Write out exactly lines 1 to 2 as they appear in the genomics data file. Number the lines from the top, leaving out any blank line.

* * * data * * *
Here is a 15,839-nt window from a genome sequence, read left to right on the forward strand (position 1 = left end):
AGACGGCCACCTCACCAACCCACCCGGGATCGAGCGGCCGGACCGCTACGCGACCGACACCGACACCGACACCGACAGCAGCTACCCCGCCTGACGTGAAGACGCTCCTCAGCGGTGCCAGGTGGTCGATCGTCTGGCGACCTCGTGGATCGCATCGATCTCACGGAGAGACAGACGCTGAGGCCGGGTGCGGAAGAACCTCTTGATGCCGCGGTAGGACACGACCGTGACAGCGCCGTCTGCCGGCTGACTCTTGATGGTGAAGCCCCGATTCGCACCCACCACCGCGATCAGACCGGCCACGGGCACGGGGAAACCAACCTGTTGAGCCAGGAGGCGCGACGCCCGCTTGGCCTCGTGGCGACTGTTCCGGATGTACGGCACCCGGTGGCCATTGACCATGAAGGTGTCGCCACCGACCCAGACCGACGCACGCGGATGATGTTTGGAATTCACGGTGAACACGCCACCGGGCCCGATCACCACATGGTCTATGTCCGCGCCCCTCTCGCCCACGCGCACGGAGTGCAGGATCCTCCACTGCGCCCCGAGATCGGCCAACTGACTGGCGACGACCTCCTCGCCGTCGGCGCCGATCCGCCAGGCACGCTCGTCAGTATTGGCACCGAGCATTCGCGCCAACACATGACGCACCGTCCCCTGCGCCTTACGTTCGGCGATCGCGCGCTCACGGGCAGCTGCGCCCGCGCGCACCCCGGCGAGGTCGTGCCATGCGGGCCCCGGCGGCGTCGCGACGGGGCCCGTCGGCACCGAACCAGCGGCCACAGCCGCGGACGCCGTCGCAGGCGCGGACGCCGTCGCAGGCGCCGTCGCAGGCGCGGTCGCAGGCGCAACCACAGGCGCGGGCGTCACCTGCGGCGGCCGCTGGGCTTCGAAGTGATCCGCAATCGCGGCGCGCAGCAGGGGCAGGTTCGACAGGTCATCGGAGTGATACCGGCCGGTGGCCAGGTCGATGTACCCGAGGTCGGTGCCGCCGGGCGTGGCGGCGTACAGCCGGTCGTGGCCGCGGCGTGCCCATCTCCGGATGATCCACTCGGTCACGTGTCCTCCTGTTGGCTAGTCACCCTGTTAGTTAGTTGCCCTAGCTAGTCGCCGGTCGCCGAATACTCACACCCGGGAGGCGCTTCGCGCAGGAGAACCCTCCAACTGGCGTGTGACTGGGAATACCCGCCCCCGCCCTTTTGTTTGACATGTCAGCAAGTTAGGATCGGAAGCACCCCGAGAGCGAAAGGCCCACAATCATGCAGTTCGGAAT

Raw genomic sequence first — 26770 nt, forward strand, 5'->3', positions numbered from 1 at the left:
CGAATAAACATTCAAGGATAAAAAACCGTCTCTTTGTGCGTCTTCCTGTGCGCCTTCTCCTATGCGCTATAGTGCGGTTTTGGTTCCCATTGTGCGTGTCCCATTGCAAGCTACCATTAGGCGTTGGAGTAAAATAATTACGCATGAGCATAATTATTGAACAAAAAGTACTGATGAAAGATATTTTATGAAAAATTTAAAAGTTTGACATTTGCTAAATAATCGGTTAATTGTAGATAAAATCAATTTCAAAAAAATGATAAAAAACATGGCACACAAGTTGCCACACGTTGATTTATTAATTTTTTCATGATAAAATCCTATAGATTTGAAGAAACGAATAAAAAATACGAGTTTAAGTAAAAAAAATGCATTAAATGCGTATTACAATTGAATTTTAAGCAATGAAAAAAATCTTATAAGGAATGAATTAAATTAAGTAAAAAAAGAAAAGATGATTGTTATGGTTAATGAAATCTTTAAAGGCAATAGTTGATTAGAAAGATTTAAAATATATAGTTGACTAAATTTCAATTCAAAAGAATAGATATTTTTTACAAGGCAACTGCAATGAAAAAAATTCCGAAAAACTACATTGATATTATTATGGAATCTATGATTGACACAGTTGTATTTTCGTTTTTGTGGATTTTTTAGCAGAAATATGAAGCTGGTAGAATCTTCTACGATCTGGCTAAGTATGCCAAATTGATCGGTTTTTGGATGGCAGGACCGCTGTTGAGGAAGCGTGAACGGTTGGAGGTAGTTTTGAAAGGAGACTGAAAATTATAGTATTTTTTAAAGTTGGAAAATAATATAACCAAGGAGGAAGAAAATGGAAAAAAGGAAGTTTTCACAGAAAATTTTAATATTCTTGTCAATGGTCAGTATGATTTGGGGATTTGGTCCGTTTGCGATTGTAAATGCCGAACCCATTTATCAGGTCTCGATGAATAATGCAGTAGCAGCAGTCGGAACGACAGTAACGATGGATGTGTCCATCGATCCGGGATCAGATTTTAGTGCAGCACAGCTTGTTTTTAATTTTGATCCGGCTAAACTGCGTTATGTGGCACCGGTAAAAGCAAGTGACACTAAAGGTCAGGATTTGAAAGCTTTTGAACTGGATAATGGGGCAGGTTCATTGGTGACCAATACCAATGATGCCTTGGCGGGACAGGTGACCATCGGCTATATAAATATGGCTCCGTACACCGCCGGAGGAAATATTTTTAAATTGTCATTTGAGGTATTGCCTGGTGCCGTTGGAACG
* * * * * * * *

Here is a 15,839-nt window from a genome sequence, read left to right on the forward strand (position 1 = left end):
AGACGGCCACCTCACCAACCCACCCGGGATCGAGCGGCCGGACCGCTACGCGACCGACACCGACACCGACACCGACAGCAGCTACCCCGCCTGACGTGAAGACGCTCCTCAGCGGTGCCAGGTGGTCGATCGTCTGGCGACCTCGTGGATCGCATCGATCTCACGGAGAGACAGACGCTGAGGCCGGGTGCGGAAGAACCTCTTGATGCCGCGGTAGGACACGACCGTGACAGCGCCGTCTGCCGGCTGACTCTTGATGGTGAAGCCCCGATTCGCACCCACCACCGCGATCAGACCGGCCACGGGCACGGGGAAACCAACCTGTTGAGCCAGGAGGCGCGACGCCCGCTTGGCCTCGTGGCGACTGTTCCGGATGTACGGCACCCGGTGGCCATTGACCATGAAGGTGTCGCCACCGACCCAGACCGACGCACGCGGATGATGTTTGGAATTCACGGTGAACACGCCACCGGGCCCGATCACCACATGGTCTATGTCCGCGCCCCTCTCGCCCACGCGCACGGAGTGCAGGATCCTCCACTGCGCCCCGAGATCGGCCAACTGACTGGCGACGACCTCCTCGCCGTCGGCGCCGATCCGCCAGGCACGCTCGTCAGTATTGGCACCGAGCATTCGCGCCAACACATGACGCACCGTCCCCTGCGCCTTACGTTCGGCGATCGCGCGCTCACGGGCAGCTGCGCCCGCGCGCACCCCGGCGAGGTCGTGCCATGCGGGCCCCGGCGGCGTCGCGACGGGGCCCGTCGGCACCGAACCAGCGGCCACAGCCGCGGACGCCGTCGCAGGCGCGGACGCCGTCGCAGGCGCCGTCGCAGGCGCGGTCGCAGGCGCAACCACAGGCGCGGGCGTCACCTGCGGCGGCCGCTGGGCTTCGAAGTGATCCGCAATCGCGGCGCGCAGCAGGGGCAGGTTCGACAGGTCATCGGAGTGATACCGGCCGGTGGCCAGGTCGATGTACCCGAGGTCGGTGCCGCCGGGCGTGGCGGCGTACAGCCGGTCGTGGCCGCGGCGTGCCCATCTCCGGATGATCCACTCGGTCACGTGTCCTCCTGTTGGCTAGTCACCCTGTTAGTTAGTTGCCCTAGCTAGTCGCCGGTCGCCGAATACTCACACCCGGGAGGCGCTTCGCGCAGGAGAACCCTCCAACTGGCGTGTGACTGGGAATACCCGCCCCCGCCCTTTTGTTTGACATGTCAGCAAGTTAGGATCGGAAGCACCCCGAGAGCGAAAGGCCCACAATCATGCAGTTCGGAAT